Walmart Inc.’s quest to go upmarket has now taken the red-state retailer to the streets of Manhattan.
The company has revived the defunct Scoop label and will position it as a private fashion brand, Walmart’s online fashion chief Denise Incandela said in a statement Sept. 16. Walmart’s website and some stores will carry more than 100 items including tops, shoes, and handbags priced from $15 to $65. Scoop’s co-founder Stefani Greenfield, who launched the business in 1996, is involved in the brand’s development.
The move is Walmart’s latest attempt to spiff up its dowdy fashion business, which delivers higher profit margins than food and everyday staples but has never really caught fire. Scoop, which became a fashion destination during its heyday in the 2000s, could lend some much-needed pizzazz to Walmart’s aisles.
“Long considered a pioneer in boutique shopping, Scoop was beloved by fashionistas and celebrities on the hunt for up-and-coming designers or that perfect piece to complete their look,” said Incandela, a veteran of Ralph Lauren who joined Walmart in 2017.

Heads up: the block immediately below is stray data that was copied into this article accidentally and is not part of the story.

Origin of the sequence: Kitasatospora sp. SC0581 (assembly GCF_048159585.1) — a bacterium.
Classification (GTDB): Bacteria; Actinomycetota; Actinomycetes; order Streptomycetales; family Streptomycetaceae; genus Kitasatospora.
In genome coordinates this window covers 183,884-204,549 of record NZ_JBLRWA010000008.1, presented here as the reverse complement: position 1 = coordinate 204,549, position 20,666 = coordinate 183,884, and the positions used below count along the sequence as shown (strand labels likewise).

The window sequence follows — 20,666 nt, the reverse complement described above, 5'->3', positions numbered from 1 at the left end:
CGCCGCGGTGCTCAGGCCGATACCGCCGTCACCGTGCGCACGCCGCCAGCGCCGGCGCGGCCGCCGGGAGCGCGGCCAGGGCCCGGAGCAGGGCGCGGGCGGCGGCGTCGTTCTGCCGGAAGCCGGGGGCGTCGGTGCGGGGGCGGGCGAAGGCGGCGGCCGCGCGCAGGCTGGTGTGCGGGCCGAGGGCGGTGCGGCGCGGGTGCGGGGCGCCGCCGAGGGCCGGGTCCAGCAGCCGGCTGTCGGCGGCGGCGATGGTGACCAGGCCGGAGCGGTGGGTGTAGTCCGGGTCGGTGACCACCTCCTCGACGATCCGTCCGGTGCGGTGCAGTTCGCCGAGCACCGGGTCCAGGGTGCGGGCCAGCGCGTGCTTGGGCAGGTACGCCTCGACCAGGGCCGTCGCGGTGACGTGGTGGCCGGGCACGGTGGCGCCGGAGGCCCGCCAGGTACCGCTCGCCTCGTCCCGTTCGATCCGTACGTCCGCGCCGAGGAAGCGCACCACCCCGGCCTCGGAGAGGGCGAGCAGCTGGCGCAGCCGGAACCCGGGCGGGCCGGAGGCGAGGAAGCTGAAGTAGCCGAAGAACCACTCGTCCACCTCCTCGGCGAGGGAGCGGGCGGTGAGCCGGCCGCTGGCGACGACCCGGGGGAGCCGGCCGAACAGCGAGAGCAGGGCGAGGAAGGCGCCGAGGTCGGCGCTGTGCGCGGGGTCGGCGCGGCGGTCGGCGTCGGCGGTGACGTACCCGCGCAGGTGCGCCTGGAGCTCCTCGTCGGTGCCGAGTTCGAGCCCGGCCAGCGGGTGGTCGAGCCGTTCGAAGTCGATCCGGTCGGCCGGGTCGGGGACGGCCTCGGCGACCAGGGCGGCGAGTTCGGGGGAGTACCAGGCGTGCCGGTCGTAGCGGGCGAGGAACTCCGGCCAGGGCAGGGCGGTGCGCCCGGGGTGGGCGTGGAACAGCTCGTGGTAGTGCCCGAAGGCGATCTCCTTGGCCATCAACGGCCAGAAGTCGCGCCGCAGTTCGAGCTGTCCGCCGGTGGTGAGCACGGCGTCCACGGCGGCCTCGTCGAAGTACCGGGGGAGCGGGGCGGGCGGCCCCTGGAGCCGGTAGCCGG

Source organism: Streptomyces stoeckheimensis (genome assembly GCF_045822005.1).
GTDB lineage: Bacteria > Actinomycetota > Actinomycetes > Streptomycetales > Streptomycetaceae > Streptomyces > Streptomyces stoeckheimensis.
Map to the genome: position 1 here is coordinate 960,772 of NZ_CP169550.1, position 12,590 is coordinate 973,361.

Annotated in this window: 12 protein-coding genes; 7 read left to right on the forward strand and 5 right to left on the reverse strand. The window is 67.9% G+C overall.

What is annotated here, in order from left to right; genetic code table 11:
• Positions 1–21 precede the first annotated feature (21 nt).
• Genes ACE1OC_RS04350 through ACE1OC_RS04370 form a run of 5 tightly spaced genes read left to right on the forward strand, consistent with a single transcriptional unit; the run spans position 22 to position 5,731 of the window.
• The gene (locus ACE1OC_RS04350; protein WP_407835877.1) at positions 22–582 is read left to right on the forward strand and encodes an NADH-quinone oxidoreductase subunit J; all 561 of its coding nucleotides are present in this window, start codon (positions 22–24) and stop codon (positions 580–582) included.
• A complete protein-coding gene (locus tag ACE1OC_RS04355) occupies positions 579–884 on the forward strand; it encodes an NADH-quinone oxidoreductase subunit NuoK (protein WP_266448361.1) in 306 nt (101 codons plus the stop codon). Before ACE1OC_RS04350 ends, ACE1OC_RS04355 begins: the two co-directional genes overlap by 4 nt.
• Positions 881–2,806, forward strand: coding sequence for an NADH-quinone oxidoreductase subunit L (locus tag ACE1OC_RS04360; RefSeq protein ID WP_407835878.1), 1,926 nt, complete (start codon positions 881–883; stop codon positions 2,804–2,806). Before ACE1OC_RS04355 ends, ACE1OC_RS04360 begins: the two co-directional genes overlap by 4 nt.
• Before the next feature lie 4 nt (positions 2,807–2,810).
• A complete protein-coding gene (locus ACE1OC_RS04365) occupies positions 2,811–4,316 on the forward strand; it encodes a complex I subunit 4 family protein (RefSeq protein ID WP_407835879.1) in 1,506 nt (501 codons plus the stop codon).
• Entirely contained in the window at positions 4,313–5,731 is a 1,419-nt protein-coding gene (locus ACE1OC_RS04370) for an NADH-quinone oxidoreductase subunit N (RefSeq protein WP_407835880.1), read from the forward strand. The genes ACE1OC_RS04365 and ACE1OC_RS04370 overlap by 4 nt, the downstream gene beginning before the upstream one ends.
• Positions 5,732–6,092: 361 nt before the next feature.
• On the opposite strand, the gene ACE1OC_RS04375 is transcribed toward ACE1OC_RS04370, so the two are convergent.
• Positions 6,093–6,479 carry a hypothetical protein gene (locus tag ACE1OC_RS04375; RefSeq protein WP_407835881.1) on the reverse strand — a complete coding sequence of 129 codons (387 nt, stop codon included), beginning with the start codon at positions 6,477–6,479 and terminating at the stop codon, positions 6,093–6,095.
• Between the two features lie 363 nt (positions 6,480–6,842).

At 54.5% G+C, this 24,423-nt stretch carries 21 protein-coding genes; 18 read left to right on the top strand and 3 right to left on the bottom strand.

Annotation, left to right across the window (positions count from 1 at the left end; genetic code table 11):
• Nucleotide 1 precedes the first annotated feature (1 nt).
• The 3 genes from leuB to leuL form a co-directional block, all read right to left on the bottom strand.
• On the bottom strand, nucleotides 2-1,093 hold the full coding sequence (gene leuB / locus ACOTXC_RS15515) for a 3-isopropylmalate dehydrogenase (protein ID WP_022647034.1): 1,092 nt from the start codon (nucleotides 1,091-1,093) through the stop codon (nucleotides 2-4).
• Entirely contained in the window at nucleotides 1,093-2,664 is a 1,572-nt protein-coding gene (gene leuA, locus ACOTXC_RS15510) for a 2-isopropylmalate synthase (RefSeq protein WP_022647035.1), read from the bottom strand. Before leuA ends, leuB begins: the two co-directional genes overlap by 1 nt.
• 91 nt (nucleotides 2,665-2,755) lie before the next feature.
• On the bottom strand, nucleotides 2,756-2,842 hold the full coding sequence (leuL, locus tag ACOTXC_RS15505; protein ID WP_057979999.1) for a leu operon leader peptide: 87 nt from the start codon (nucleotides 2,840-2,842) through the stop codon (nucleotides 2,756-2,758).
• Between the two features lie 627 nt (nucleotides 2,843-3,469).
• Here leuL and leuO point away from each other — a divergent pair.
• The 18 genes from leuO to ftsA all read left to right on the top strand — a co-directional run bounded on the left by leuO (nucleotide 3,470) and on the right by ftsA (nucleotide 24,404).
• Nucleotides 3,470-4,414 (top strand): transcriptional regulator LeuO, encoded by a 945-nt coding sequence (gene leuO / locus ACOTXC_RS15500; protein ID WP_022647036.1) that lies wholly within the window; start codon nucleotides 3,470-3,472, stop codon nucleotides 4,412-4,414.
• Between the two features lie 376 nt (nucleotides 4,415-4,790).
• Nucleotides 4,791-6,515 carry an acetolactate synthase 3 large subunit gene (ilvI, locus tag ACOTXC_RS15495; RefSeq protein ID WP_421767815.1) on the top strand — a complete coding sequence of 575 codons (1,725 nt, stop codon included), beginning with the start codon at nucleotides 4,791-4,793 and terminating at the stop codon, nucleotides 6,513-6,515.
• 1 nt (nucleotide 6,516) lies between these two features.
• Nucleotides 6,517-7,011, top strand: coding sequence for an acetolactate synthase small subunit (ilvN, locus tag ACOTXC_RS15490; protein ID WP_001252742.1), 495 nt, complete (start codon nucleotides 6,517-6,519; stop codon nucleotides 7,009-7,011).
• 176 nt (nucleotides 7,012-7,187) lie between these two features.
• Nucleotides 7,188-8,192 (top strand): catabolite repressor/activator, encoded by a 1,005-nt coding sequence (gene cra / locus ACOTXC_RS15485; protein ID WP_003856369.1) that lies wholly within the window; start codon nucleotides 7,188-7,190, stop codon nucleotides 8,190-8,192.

The company’s fashion push has included swapping out stale store brands for new ones, acquiring startups like Bonobos and Eloquii, and last year’s partnership with department-store chain Lord & Taylor.
Not all of the moves have hit the mark. ModCloth, an online fashion site tailored to young women that Walmart acquired in 2017, was recently put on the block. Apparel sales were soft last quarter, which Walmart chalked up to unfavorable weather, and its finance chief has said the company is working “with a great sense of urgency” to boost sales of apparel online.
Scoop’s styles—which include certified vegan leather and metal studs—represent a departure for Walmart. In an era before Instagram, the brand developed a loyal following by promoting then-nascent labels like Rag & Bone and Stella McCartney, billing itself as “The Ultimate Closet.” Television shows like “Sex and the City” popularized the “Scoop Girl silhouette,” which was a flirty top and stiletto heels. Even Scoop’s shopping bags became a hot commodity.
In 2007, Ron Burkle’s private-equity firm Yucaipa Cos. acquired the brand, but the business was soon hit by a pullback in spending after the financial crisis, while brands it helped establish, like Rag & Bone, became rivals by opening their own shops. In 2016, Scoop closed its remaining 15 stores and Walmart acquired the trademark not long after.
The Scoop collaboration isn’t the first time Walmart has tried to appeal to fashion-conscious shoppers. The retailer once had a trend-spotting office in Manhattan and bought ads in Vogue magazine in 2005 for its urban-themed Metro 7 line, but couldn’t convince its shoppers to buy the edgier items. The retailer closed its New York office in 2011 amid a revolving door of fashion executives.